In general, these are considered to be weak relative to other Attacks; while having a card trashed can be one of the most damaging Attacks to happen to you, most trashing Attacks provide little to no other effect for the person who played it. In the long run, the benefit provided by other cards tends to outweigh the loss of a card due to a trashing Attack. Some trashing Attacks can even help to be hit by, if they're getting rid of cards you'd want to lose anyway, such as Coppers. Swindler is typically regarded as the strongest trashing Attack, due to its unique ability to let the attacker choose which card the opponent gains to replace the trashed card; this allows Swindler to be a fairly reliable Curser in the early game.
- Dominion: Feast
- Intrigue: Mining Village
- Seaside: Embargo, Treasure Map
- Cornucopia: Horn of Plenty
- Hinterlands: Fool's Gold
- Dark Ages: Death Cart, Hermit, Hovel, the Knights (Dame Anna, Dame Josephine, Dame Molly, Dame Natalie, Dame Sylvia, Sir Bailey, Sir Destry, Sir Martin, Sir Michael, Sir Vander), Pillage, Urchin
- Adventures: Raze
- Empires: Small Castle, Engineer, Farmers' Market
- Nocturne: Changeling, Magic Lamp, Tragic Hero
- Renaissance: Acting Troupe
- Allies: Acolyte
- Plunder: Cabin Boy, Cage, Search, Spell Scroll
 When-trash effects
Some cards (and a Landmark and a Project) do something when a card is trashed. Most of these are from Dark Ages, which has a major theme of trashing. These cards must be trashed by something else in order to get this effect; they can't simply trash themselves.
There are 18 cards that do something when they themselves are trashed:
 Gain from trash
See Gain#Gain from trash.
Trashing is a cornerstone of Dominion strategy; the ability to cull your deck of your weak starting cards (Coppers and Estates or Shelters) is quite powerful, and players who trash early and often will usually trounce players who ignore trashing when it is available. Trashing your weak starting cards has the effect of making your deck cycle more rapidly and have a greater concentration of strong cards. To this end, cheap trashers that can trash more than one card, such as Chapel (considered the most powerful card in the game for its cost) and Steward, will typically be bought on the first two turns. However, trashing without simultaneously adding new cards of value to your deck, namely more expensive Treasures and Actions, can leave you unable to do anything. Therefore, players must weigh whether they want the fastest possible trashing (Chapel), or a slower trasher that continues to be useful after all their starting cards have been trashed (Steward).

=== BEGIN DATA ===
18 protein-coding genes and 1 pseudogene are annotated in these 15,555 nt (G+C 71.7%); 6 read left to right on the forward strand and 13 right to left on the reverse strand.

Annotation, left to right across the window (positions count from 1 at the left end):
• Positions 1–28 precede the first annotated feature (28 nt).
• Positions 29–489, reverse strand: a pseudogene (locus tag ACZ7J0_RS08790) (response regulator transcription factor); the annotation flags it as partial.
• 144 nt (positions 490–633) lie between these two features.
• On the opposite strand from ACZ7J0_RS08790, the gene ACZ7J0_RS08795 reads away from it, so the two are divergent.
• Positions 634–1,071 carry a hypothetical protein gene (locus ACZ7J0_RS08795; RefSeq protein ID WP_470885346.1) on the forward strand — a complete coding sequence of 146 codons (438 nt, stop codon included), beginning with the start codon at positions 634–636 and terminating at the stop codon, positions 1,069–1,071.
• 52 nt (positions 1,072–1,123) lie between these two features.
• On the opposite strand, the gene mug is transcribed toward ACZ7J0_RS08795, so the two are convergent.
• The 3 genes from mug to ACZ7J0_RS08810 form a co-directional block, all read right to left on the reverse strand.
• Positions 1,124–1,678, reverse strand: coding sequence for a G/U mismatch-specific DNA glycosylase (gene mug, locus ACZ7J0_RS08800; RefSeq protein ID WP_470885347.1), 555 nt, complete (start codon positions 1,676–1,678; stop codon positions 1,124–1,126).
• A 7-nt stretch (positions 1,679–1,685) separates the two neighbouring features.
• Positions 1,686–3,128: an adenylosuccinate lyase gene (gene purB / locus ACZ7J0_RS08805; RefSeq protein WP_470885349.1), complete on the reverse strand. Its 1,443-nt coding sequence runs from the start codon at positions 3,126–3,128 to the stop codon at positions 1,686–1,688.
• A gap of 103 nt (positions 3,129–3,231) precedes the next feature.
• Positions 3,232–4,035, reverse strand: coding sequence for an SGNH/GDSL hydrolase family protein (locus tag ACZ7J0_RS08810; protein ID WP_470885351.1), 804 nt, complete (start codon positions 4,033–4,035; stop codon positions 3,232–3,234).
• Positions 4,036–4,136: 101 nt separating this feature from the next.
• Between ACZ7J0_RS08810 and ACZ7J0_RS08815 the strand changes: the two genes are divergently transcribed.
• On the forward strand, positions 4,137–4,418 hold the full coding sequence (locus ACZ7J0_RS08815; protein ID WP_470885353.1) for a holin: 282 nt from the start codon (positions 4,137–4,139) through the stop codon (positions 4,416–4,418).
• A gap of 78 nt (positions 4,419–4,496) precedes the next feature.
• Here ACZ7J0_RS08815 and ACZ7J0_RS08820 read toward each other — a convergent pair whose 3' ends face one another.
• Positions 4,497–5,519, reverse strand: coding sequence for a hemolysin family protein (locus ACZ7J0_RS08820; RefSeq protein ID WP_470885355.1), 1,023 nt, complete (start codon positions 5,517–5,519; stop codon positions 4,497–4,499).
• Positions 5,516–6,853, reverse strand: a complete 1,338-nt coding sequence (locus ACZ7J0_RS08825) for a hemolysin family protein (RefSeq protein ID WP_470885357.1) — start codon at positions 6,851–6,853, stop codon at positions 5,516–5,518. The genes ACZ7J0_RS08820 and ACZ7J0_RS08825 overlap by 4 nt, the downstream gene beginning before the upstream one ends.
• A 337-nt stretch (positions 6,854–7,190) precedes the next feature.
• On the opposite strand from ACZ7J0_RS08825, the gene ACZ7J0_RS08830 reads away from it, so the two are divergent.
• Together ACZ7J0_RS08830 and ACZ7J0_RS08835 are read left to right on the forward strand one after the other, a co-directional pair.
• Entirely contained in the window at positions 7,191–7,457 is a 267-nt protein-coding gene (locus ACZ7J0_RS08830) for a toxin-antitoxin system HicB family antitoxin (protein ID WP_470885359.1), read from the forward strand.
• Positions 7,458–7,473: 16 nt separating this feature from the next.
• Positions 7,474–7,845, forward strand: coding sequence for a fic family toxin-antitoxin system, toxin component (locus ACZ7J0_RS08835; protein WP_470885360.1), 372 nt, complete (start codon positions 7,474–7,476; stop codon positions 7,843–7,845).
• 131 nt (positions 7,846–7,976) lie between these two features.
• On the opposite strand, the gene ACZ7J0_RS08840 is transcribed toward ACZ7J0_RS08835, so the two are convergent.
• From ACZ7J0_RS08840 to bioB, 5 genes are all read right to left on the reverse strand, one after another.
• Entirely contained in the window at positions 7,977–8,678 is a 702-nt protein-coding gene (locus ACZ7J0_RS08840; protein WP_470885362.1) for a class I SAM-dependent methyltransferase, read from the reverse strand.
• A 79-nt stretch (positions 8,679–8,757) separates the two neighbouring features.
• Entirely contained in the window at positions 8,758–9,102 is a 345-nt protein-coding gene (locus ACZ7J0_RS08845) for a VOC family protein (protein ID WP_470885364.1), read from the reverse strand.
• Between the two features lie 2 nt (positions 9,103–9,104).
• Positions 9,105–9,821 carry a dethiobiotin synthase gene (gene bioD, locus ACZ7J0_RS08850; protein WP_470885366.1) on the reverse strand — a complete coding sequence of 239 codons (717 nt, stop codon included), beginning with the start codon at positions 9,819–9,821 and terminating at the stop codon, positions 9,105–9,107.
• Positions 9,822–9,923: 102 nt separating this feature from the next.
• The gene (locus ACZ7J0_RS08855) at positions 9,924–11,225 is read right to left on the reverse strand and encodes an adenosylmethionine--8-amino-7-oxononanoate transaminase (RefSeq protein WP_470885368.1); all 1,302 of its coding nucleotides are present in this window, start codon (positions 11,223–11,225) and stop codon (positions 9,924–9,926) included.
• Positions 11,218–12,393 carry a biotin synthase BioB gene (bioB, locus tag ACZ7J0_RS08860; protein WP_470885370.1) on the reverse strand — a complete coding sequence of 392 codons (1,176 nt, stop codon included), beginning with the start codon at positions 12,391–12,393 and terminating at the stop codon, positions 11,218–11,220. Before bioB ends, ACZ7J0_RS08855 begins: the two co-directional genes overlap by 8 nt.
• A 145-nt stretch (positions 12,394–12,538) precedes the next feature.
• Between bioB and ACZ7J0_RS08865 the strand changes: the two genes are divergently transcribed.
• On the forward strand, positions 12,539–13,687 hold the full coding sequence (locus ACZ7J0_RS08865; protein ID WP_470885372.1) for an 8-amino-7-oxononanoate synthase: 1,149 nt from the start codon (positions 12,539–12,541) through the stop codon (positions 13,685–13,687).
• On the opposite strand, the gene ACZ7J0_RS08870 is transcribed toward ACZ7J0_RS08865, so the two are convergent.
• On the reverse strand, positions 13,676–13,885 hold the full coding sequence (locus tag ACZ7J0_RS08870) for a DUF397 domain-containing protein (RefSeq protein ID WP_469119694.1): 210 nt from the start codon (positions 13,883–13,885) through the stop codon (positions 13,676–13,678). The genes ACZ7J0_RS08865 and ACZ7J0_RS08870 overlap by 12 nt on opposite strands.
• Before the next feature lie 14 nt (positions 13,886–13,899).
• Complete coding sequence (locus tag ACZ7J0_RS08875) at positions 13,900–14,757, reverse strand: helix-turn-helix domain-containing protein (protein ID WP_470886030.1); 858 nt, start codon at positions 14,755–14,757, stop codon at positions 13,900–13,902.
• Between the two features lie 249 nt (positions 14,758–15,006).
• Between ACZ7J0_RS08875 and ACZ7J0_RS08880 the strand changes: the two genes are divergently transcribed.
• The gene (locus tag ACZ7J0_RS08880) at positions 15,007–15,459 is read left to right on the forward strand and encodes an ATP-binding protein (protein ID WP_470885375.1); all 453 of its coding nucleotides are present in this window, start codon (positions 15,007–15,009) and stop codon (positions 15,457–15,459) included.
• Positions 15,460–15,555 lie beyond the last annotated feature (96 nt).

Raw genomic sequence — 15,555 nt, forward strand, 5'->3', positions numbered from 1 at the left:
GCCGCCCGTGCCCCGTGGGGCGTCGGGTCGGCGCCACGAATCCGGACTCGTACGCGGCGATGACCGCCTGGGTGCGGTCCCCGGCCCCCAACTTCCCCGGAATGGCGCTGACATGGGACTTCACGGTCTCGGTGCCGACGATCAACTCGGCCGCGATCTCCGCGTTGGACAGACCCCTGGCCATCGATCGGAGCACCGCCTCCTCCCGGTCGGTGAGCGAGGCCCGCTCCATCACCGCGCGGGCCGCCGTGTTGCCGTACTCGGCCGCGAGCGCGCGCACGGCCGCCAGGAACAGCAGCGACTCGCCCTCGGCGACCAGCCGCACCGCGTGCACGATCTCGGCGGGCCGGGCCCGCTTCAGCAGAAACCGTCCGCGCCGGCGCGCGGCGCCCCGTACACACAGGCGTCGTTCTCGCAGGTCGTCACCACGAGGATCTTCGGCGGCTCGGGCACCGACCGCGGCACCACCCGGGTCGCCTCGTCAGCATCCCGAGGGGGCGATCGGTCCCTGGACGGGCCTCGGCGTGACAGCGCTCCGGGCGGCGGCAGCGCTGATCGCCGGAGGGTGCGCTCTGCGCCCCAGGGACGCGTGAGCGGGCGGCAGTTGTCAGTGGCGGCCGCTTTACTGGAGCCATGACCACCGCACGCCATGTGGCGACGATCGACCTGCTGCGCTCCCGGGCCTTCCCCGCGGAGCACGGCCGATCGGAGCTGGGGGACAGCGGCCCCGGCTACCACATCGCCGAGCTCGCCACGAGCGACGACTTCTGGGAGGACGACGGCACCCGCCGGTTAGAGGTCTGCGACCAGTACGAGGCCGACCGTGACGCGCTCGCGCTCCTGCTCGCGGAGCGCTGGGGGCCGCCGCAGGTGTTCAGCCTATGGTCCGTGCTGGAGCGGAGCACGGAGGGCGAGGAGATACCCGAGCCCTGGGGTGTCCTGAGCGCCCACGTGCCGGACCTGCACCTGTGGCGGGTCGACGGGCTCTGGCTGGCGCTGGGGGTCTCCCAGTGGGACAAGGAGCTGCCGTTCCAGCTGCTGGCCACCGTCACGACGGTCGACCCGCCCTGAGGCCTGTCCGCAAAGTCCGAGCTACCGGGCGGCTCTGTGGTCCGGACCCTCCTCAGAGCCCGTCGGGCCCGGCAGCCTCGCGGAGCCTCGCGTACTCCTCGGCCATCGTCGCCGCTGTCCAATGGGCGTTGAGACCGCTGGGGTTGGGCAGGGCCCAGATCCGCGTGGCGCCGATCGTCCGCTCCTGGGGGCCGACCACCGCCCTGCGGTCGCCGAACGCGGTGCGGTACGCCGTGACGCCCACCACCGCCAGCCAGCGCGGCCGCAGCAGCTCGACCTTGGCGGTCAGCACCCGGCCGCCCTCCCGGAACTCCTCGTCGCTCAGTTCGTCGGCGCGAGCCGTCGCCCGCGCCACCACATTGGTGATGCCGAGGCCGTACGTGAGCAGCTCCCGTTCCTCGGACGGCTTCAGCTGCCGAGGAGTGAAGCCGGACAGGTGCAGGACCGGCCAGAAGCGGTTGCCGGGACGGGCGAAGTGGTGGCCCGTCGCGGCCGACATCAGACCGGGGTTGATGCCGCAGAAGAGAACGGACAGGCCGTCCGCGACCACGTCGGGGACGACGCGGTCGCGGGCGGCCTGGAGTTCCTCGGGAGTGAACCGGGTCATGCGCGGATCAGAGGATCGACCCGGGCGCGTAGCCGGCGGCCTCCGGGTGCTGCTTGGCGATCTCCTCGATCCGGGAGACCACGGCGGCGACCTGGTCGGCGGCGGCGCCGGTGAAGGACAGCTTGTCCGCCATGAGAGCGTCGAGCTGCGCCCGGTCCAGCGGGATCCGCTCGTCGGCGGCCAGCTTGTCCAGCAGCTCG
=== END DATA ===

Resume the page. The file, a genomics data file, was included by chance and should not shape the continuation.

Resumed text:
Sometimes it is desirable to trash more valuable cards using so-called trash-for-benefit cards, which give greater benefits when trashing more valuable cards. Most are not as efficient at trimming down your deck, but the bonuses they provide counterbalance their slowness. Remake manages to get the best of both worlds, combining relative speed, a cheap enough cost to open with, and the ability to turn your starting Estates into Silvers.
The most obvious use for trashers is to rid your deck of junk cards: Curses and Ruins. While newer players don't always immediately understand the benefit of trashing Coppers and Estates, it's usually quite clear why they'd want to rid themselves of cards that give negative . While trashing is the obvious counter to junking, junking is actually more often a counter to trashing. By throwing Curses or other cards into your opponent's deck, you're giving them more cards they have to trash, and while all the junker has to do is draw their Attack, the trasher has to manage to line their trashing card up with the junk they've received.
 In other languages
- Czech: Smetiště
- Dutch: Vernietigde kaarten
- Finnish: Tuhotut kortit
- French: Rebut
- German: Müll
- Korean: 폐기 (pron. pyegi)
- Polish: Śmietnisko
- Russian: Свалка (pron. svalka, lit. dump)